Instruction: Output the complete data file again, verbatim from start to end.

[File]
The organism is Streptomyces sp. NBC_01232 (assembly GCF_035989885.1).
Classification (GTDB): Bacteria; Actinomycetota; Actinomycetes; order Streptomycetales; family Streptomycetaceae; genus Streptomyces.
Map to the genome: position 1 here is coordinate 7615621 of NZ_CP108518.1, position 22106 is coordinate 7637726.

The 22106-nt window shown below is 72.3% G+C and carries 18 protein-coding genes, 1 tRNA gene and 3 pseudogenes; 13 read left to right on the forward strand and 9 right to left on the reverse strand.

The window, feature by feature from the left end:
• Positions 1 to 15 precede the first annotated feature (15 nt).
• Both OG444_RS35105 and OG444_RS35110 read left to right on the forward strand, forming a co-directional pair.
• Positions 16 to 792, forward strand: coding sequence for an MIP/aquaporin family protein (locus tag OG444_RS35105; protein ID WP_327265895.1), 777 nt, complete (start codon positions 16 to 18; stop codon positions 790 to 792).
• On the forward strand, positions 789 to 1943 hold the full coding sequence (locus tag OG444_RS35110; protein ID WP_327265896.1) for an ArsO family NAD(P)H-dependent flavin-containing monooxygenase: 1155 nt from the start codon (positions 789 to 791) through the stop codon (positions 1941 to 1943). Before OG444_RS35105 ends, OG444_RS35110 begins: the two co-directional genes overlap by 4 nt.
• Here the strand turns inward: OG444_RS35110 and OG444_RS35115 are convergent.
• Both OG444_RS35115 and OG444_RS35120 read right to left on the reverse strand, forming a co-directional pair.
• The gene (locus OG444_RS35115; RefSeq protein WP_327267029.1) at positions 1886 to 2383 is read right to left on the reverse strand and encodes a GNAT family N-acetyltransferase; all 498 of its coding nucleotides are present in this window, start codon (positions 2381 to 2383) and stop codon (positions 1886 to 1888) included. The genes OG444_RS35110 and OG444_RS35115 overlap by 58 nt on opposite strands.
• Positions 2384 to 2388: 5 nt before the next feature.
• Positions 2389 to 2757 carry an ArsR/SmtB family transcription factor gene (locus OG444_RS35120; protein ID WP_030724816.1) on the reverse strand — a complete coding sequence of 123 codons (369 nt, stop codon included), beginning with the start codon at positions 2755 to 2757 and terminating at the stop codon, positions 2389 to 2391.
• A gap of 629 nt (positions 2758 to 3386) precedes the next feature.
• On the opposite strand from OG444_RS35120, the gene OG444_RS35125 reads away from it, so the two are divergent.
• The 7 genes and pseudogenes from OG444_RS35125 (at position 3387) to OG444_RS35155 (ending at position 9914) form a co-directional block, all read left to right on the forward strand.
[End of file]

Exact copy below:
The organism is Streptomyces sp. NBC_01232 (assembly GCF_035989885.1).
Classification (GTDB): Bacteria; Actinomycetota; Actinomycetes; order Streptomycetales; family Streptomycetaceae; genus Streptomyces.
Map to the genome: position 1 here is coordinate 7615621 of NZ_CP108518.1, position 22106 is coordinate 7637726.

The 22106-nt window shown below is 72.3% G+C and carries 18 protein-coding genes, 1 tRNA gene and 3 pseudogenes; 13 read left to right on the forward strand and 9 right to left on the reverse strand.

The window, feature by feature from the left end:
• Positions 1 to 15 precede the first annotated feature (15 nt).
• Both OG444_RS35105 and OG444_RS35110 read left to right on the forward strand, forming a co-directional pair.
• Positions 16 to 792, forward strand: coding sequence for an MIP/aquaporin family protein (locus tag OG444_RS35105; protein ID WP_327265895.1), 777 nt, complete (start codon positions 16 to 18; stop codon positions 790 to 792).
• On the forward strand, positions 789 to 1943 hold the full coding sequence (locus tag OG444_RS35110; protein ID WP_327265896.1) for an ArsO family NAD(P)H-dependent flavin-containing monooxygenase: 1155 nt from the start codon (positions 789 to 791) through the stop codon (positions 1941 to 1943). Before OG444_RS35105 ends, OG444_RS35110 begins: the two co-directional genes overlap by 4 nt.
• Here the strand turns inward: OG444_RS35110 and OG444_RS35115 are convergent.
• Both OG444_RS35115 and OG444_RS35120 read right to left on the reverse strand, forming a co-directional pair.
• The gene (locus OG444_RS35115; RefSeq protein WP_327267029.1) at positions 1886 to 2383 is read right to left on the reverse strand and encodes a GNAT family N-acetyltransferase; all 498 of its coding nucleotides are present in this window, start codon (positions 2381 to 2383) and stop codon (positions 1886 to 1888) included. The genes OG444_RS35110 and OG444_RS35115 overlap by 58 nt on opposite strands.
• Positions 2384 to 2388: 5 nt before the next feature.
• Positions 2389 to 2757 carry an ArsR/SmtB family transcription factor gene (locus OG444_RS35120; protein ID WP_030724816.1) on the reverse strand — a complete coding sequence of 123 codons (369 nt, stop codon included), beginning with the start codon at positions 2755 to 2757 and terminating at the stop codon, positions 2389 to 2391.
• A gap of 629 nt (positions 2758 to 3386) precedes the next feature.
• On the opposite strand from OG444_RS35120, the gene OG444_RS35125 reads away from it, so the two are divergent.
• The 7 genes and pseudogenes from OG444_RS35125 (at position 3387) to OG444_RS35155 (ending at position 9914) form a co-directional block, all read left to right on the forward strand.